What is Telepresence?

Telepresence is a form of remote conferencing in which the participants appear to be physically present in the conference space. Body language cues like eye contact are easily transmitted and interpreted because of the fidelity, size, and position of the images. Both 2D and 3D telepresence have been employed as a means of making it seem as though a user is in a location when they physically are not. This is a technique intended to make collaboration feel more seamless and replicate the benefits of face-to-face communication. Typically, 3D telepresence requires a specially configured space in which to capture a 360-degree image that can then be inserted into a virtual set, and viewed from any angle, but high-definition displays, seamless integration with software and data presentation, and full-surround audio make even 2D telepresence a very immersive experience.

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(1) How might this technology be relevant to the museums you know best?

  • With the second generation of Kinect (or similar technology) that enables 3D scanning of texture, telepresence projects can be more relevant (immersive, authentic) for communication between users present at different locations. Collective actions can be done more efficiently. - kaja kaja Oct 26, 2014
  • Telepresence can be useful tool to bridge the online-onsite experience. Robots with cameras can take viewers through first person experiences. Live events become scalable to new levels with live streaming capability in physical movement through as space while participants from all over the world login. Telepresence can make interactions with technology more comfortable as it is embodied in familiar contexts, forms and environments. Inanimate objects come to life through digital projection. These technologies should not be seen as virtual or replications but fully integrated in our sense of reality. - nealstimler nealstimler Oct 30, 2014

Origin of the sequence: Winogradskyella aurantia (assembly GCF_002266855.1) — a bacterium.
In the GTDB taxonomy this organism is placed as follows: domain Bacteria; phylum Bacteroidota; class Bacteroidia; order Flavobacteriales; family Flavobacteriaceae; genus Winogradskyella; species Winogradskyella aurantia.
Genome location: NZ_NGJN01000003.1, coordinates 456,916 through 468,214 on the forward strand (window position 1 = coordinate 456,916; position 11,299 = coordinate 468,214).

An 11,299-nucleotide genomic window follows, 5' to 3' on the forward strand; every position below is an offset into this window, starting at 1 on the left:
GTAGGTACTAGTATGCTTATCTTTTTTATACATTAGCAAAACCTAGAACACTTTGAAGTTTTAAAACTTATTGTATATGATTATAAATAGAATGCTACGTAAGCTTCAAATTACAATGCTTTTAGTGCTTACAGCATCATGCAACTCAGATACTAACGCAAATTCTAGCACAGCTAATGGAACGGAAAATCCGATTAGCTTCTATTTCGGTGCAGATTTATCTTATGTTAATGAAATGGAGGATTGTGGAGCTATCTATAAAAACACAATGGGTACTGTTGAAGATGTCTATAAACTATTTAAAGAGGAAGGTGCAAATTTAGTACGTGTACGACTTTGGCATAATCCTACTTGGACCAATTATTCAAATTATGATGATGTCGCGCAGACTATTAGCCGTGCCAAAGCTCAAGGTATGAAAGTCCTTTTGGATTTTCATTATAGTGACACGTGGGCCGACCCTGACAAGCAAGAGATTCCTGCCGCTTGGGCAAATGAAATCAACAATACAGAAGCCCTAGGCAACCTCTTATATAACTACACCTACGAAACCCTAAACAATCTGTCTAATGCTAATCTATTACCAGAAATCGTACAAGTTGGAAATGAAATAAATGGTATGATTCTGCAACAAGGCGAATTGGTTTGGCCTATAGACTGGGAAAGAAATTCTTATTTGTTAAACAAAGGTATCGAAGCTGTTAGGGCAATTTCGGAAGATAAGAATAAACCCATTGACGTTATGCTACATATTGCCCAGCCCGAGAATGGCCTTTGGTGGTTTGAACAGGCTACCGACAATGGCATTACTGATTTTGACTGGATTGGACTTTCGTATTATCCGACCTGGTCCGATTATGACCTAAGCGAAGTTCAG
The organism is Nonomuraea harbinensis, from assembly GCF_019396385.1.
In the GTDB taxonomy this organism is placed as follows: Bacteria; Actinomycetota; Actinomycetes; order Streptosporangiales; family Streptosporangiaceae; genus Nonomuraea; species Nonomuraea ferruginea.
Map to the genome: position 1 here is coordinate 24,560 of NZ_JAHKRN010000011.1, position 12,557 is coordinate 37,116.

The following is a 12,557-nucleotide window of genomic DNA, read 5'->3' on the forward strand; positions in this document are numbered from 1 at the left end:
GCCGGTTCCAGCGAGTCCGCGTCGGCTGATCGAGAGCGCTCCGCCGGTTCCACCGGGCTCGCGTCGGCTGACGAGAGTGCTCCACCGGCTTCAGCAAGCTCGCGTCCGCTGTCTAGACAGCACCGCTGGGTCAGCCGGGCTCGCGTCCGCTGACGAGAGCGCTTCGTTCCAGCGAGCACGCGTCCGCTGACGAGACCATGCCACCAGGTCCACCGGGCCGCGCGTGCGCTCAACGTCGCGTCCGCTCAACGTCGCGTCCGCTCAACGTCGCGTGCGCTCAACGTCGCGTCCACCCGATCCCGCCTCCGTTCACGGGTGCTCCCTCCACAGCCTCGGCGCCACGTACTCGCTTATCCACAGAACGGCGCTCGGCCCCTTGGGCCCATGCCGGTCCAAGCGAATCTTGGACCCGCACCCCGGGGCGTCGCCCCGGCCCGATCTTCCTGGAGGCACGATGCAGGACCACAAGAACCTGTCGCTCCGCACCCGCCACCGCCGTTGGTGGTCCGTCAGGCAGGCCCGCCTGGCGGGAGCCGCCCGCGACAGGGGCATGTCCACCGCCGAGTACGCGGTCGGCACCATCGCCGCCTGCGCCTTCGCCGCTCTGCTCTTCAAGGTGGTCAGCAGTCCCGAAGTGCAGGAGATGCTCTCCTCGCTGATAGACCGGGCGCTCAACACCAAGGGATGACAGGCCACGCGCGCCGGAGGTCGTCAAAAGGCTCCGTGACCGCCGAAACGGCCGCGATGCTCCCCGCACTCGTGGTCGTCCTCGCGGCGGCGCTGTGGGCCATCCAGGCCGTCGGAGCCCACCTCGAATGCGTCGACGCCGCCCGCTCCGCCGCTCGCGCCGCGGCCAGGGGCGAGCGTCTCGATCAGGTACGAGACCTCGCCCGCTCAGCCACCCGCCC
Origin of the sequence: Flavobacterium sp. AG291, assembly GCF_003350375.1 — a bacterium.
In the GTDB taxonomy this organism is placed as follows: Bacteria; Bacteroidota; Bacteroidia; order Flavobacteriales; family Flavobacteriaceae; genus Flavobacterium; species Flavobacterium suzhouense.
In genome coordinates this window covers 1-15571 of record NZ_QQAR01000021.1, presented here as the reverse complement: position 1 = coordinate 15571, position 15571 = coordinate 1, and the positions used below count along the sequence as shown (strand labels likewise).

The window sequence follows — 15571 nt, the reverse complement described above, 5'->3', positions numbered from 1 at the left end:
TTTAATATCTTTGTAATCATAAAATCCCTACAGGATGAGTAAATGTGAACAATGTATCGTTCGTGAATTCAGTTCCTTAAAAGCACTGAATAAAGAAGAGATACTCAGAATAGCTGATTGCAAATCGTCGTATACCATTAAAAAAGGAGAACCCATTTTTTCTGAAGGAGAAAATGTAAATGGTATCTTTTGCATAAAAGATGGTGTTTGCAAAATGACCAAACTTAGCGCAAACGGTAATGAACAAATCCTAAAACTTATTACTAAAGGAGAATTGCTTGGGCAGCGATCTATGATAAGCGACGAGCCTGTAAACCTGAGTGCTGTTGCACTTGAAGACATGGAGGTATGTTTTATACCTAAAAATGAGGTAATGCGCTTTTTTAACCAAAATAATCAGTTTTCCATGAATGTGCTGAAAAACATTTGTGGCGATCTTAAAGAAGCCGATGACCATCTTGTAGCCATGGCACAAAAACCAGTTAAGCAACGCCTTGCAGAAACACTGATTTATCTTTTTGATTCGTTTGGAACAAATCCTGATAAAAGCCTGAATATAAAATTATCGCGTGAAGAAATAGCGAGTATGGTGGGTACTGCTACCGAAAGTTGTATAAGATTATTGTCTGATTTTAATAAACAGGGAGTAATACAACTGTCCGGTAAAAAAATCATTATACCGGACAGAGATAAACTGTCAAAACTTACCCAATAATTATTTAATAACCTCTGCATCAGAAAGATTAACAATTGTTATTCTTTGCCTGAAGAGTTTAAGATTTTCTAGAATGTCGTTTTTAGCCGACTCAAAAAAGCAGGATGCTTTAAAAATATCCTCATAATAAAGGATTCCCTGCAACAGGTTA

• Telepresence has the potential to become an important tool for accessibility. Whether it is field trips for students who don't have time or money for transportation, or are simply too far away to visit, or people with mobility impairments, telepresence can break down barriers. - elizabeth.merritt elizabeth.merritt Oct 30, 2014
  • With Facebook's major investment in the Oculus Rift, I wonder if this entire category is about to undergo a foundational shift. Robots and lots of cameras sounds like fun, but imagine the ability to strap on the Oculus Rift and literally be sitting among your colleagues and/or within any virtual space imaginable, whether it be a 3D feed from an actual location or a designed environment. I'd look to the Oculus Rift to be a potential game-changer over the next few years - or perhaps a total flop! Either way, it's going to have an impact - and leads me to think that this arena is still in flux and not likely to be adopted widely in the near term. - dhegley dhegley Oct 31, 2014
  • Another perspective here.